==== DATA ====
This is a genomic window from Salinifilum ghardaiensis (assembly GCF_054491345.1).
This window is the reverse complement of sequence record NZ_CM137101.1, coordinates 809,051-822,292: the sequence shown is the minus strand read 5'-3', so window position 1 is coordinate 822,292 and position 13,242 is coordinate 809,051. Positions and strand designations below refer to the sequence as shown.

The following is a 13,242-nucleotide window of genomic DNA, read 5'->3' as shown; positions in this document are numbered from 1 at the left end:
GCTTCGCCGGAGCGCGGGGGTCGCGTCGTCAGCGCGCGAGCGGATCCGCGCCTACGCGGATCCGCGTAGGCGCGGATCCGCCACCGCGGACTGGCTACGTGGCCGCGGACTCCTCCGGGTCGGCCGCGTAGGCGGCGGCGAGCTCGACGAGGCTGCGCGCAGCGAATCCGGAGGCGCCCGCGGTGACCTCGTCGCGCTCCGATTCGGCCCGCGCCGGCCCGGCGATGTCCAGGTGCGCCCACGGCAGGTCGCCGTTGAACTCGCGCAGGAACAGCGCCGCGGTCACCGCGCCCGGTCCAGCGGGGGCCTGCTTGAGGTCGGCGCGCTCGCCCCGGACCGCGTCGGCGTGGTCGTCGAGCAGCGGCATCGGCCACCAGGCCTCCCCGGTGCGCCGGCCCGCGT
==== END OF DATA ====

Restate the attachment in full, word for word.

This is a genomic window from Salinifilum ghardaiensis (assembly GCF_054491345.1).
This window is the reverse complement of sequence record NZ_CM137101.1, coordinates 809,051-822,292: the sequence shown is the minus strand read 5'-3', so window position 1 is coordinate 822,292 and position 13,242 is coordinate 809,051. Positions and strand designations below refer to the sequence as shown.

The following is a 13,242-nucleotide window of genomic DNA, read 5'->3' as shown; positions in this document are numbered from 1 at the left end:
GCTTCGCCGGAGCGCGGGGGTCGCGTCGTCAGCGCGCGAGCGGATCCGCGCCTACGCGGATCCGCGTAGGCGCGGATCCGCCACCGCGGACTGGCTACGTGGCCGCGGACTCCTCCGGGTCGGCCGCGTAGGCGGCGGCGAGCTCGACGAGGCTGCGCGCAGCGAATCCGGAGGCGCCCGCGGTGACCTCGTCGCGCTCCGATTCGGCCCGCGCCGGCCCGGCGATGTCCAGGTGCGCCCACGGCAGGTCGCCGTTGAACTCGCGCAGGAACAGCGCCGCGGTCACCGCGCCCGGTCCAGCGGGGGCCTGCTTGAGGTCGGCGCGCTCGCCCCGGACCGCGTCGGCGTGGTCGTCGAGCAGCGGCATCGGCCACCAGGCCTCCCCGGTGCGCCGGCCCGCGT